What I see here is not a book of landscape photographs, but a book which obliquely reveals something of the photographer. That’s pretty common in other areas, such as street or reportage, but not in landscape, where we tend to go for the pretty picture and the quick win. This book shows how a collection of work can be much stronger than a set of random images. Iceland is the stage, not the subject.

I didn’t need another book about Iceland. But I did need this.

 

Rauðisandur, by Rut Hallgrímsdóttir

Another Iceland book review

in Book Reviews , Saturday, March 10, 2012

My bookshelves currently feature 16 books of Icelandic photography. I guess one way of describing that is “enough”. Another might be “obsession”. So much, that I decided that on my most recent trip to Iceland that I would not be buying any more. Absolutely none. That didn’t turn out so well…

I could claim that “Last Days of the Arctic” by Ragnar “Rax” Axelsson doesn’t count, because (a) it isn’t about Iceland as such, and (b) I bought it from Amazon because it was too heavy to carry. Not to mention costing half the price. Then again I did order it whilst in Iceland. Let’s say it’s a borderline case.

However, for “Rauðisandur”, by Rut Hallgrímsdóttir, I have no such excuse. I was snagged by it at the deadly trap of the Eymundsson bookstore at Keflavik airport, and with a few thousand kronur left in my pocket it was a foregone conclusion.

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So why did I fall for it ? Well, “Rauðisandur” is different. So far, a very large majority of Iceland landscape photo books are generic. Basically they take the wide view, and take you all around the island. Different photographers have different approaches, but by and large they’re still working in the first generation of “serious” icelandic landscape photography books, which as far as I can tell only really got going around the start of the century. It’s a young market, and although it is beginning to mature, I’d say it isn’t saturated - yet. But it’s edging that way. So, it was interesting to see what could be a precursor of the next stage, a book with taking a deeper approach to a (much) smaller area.

This has been done before, in a way, but more as hybrid trail guide / photo books, such as Daniel Bergmann’s “Skaftafell National Park”, and even that seems to be a rare exception.

As far as I can tell, Rut Hallgrímsdóttir is a professional photographer living and working in Reykjavik, specialising in formal portraiture, so this is not a typical project from her. Rauðisandur, an area in the extreme West of Iceland, on the South-Western edge of the Westfjords, is an area she discovered through her husband. It’s an area well known for its vast, sweeping sandy beaches, a bit reminiscent of the Irish northwest coast, but little visited due to being really well off the beaten track.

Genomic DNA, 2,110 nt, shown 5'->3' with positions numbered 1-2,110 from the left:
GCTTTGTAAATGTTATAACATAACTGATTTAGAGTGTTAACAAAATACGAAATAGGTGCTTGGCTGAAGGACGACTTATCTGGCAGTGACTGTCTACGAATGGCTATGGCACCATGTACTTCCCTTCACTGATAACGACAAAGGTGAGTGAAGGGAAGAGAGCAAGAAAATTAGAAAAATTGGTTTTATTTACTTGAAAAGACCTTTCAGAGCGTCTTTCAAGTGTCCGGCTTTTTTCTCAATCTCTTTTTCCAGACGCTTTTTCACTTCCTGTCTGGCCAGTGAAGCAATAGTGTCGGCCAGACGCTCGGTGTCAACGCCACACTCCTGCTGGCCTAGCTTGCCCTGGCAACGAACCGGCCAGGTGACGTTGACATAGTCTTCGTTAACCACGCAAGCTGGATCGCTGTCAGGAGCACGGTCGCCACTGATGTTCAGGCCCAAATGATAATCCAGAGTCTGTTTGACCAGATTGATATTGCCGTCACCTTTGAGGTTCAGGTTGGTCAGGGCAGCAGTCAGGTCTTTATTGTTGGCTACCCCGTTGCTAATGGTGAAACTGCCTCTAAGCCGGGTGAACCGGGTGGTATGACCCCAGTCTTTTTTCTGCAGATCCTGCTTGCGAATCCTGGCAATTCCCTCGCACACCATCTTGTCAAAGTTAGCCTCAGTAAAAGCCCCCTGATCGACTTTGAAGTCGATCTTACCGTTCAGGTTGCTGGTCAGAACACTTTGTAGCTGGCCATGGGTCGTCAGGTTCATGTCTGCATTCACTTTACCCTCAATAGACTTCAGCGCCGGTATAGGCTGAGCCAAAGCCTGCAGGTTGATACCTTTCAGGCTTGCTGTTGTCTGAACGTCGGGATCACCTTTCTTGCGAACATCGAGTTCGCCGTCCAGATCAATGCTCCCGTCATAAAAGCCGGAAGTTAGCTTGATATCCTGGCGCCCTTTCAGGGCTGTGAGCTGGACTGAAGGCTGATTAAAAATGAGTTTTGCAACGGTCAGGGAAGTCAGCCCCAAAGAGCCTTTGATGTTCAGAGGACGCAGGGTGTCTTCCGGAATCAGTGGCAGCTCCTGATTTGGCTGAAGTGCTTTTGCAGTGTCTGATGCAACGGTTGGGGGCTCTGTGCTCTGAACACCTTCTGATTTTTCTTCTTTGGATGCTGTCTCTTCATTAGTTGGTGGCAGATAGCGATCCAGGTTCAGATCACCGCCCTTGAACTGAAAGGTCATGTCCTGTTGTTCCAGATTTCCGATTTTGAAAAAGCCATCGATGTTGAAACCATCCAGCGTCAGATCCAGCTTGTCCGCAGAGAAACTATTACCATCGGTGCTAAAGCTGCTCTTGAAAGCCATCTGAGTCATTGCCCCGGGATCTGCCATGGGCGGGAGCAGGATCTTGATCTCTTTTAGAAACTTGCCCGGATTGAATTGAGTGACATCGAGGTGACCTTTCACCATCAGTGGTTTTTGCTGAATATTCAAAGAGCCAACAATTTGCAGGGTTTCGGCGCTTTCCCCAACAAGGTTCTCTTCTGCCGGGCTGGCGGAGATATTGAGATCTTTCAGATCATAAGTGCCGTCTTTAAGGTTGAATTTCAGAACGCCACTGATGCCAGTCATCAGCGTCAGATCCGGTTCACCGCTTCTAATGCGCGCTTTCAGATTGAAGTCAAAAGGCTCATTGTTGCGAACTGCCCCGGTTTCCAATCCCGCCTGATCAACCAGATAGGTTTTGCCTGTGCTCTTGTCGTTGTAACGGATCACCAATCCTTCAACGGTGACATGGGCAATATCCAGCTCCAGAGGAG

Although it has a rich and fascinating past, Rauðisandur is largely deserted these days. The (relatively) rich farming lands are not much of an attraction compared to the (ahem) riches of Reykjavik, and the old farms are derelict and fading. This is the natural and human landscape that Rut sets out to capture, and in my opinion she does it very well.

To be clear, this is not classic landscape photography. While there are some decent shots in the book, and some of the seascapes are excellent, they’re not really in tune with the modern landscape ethos. Indeed, I get the feeling that more than a few were shot quite some time ago ... on film!! There are no technical details in the book, not that I care at all, so I’m just guessing. What the photography does do very well though is to convey an intimate connection with this small, faraway - but still quite awe-inspiring - corner of Iceland. The commentary is full of fascinating anecdotes, and spent ages getting drawn into the stories about the farm at Vellir, and the photos of the surrounding landscape.

The book also include a nice section at the end on the area’s history by local expert Ari Ívarsson.

The photography is largely split between wide angle landscape vistas and semi-abstract close-up rock, wave and beach details. Again, it’s a combination that works well in conveying a sense of closeness to the land, and the more abstract work adds a considerable touch of artistic weight to the book, which otherwise might end feeling a bit bland. It’s through these abstractions that I feel we get a glimpse of Rut’s true skill as a photographer. It would be interesting to see more of these.

I guess “Rauðisandur” isn’t going to win any major prizes: it’s not that kind of book. But in its own quiet way it’s a very interesting and worthwhile book, which might leave a more lasting impression than just getting Lost in Iceland.

As far as I can tell, you can buy “Rauðisandur” directly from from Rut Hallgrímsdóttir’s website. I guess you could also order it from Eymundsson. It doesn’t appear to be on Amazon :-)

APOLOGY: The following shots are, I’m afraid, very poor quality. I’m not really set up for product shots (i.e too lazy too bother…). But they should give a rough idea of the book’s direction.